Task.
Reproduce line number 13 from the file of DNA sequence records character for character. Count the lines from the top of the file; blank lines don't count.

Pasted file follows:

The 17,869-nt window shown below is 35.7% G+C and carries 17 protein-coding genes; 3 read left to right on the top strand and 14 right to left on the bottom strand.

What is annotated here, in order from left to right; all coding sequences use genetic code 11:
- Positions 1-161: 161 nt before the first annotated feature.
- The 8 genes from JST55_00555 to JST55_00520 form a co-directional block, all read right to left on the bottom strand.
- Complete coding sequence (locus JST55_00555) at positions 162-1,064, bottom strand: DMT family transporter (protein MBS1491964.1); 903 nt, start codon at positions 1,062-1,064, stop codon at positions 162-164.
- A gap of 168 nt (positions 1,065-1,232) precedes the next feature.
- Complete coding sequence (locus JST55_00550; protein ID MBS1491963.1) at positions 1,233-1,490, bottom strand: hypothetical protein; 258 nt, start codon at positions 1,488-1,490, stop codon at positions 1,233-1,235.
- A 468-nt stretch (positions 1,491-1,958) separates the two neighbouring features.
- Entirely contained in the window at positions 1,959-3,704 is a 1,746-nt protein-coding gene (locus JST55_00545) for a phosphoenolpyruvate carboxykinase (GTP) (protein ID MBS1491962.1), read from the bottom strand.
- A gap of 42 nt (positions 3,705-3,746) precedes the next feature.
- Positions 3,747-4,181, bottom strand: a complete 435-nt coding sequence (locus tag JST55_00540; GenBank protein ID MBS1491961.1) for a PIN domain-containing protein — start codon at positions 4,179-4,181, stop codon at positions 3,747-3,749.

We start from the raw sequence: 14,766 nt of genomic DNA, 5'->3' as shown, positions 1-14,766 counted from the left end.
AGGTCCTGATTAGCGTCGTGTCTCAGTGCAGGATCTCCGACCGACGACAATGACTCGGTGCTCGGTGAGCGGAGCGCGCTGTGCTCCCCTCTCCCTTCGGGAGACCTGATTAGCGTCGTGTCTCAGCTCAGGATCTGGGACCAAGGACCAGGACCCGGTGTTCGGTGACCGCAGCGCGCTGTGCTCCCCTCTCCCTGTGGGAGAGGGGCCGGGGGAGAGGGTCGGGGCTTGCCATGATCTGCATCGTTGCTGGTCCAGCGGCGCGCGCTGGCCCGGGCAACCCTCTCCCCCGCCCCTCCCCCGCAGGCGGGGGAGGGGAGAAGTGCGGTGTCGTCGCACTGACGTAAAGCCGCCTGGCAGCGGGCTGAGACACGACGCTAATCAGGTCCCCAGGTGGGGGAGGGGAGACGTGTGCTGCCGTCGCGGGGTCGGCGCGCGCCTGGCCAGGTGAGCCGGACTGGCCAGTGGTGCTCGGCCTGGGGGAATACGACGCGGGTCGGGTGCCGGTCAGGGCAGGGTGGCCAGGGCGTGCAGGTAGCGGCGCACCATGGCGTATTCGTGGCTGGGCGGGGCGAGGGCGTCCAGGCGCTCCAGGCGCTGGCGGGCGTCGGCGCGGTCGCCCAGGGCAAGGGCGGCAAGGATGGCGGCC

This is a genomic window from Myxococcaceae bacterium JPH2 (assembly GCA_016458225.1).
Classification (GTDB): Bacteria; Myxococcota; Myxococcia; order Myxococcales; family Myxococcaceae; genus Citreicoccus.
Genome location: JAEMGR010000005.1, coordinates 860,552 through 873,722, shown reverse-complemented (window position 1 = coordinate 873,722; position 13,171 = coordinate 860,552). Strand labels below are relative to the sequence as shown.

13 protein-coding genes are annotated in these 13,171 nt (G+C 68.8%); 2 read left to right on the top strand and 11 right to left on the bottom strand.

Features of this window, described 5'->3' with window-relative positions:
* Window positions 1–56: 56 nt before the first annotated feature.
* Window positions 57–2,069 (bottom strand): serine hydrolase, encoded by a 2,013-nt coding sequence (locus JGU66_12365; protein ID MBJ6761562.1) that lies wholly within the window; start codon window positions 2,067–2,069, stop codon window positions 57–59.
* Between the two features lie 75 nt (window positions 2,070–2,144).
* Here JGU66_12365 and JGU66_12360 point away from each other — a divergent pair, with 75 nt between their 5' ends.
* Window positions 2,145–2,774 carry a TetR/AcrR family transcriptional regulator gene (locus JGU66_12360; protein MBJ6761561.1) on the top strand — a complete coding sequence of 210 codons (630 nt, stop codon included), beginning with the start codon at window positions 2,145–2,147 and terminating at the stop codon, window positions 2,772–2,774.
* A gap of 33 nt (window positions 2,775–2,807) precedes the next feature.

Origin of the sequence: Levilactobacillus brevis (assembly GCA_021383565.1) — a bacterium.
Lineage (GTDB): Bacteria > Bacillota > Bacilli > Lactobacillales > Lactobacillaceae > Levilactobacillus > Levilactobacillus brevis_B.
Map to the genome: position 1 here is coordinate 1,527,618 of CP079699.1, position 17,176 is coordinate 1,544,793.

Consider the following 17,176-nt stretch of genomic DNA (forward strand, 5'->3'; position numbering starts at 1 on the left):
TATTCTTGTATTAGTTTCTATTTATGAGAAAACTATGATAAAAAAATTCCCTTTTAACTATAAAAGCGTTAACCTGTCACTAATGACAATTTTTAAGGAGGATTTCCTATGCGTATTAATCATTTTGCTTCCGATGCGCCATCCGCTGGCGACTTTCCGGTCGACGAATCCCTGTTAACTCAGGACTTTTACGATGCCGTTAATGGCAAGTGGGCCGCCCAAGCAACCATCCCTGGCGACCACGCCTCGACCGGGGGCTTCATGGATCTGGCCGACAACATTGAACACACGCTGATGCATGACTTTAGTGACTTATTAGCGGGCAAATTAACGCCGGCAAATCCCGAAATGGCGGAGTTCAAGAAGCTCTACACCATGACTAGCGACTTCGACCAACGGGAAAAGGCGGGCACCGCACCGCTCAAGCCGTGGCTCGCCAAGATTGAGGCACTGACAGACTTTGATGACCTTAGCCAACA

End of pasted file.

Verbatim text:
AGGTCCTGATTAGCGTCGTGTCTCAGTGCAGGATCTCCGACCGACGACAATGACTCGGTGCTCGGTGAGCGGAGCGCGCTGTGCTCCCCTCTCCCTTCGGGAGACCTGATTAGCGTCGTGTCTCAGCTCAGGATCTGGGACCAAGGACCAGGACCCGGTGTTCGGTGACCGCAGCGCGCTGTGCTCCCCTCTCCCTGTGGGAGAGGGGCCGGGGGAGAGGGTCGGGGCTTGCCATGATCTGCATCGTTGCTGGTCCAGCGGCGCGCGCTGGCCCGGGCAACCCTCTCCCCCGCCCCTCCCCCGCAGGCGGGGGAGGGGAGAAGTGCGGTGTCGTCGCACTGACGTAAAGCCGCCTGGCAGCGGGCTGAGACACGACGCTAATCAGGTCCCCAGGTGGGGGAGGGGAGACGTGTGCTGCCGTCGCGGGGTCGGCGCGCGCCTGGCCAGGTGAGCCGGACTGGCCAGTGGTGCTCGGCCTGGGGGAATACGACGCGGGTCGGGTGCCGGTCAGGGCAGGGTGGCCAGGGCGTGCAGGTAGCGGCGCACCATGGCGTATTCGTGGCTGGGCGGGGCGAGGGCGTCCAGGCGCTCCAGGCGCTGGCGGGCGTCGGCGCGGTCGCCCAGGGCAAGGGCGGCAAGGATGGCGGCC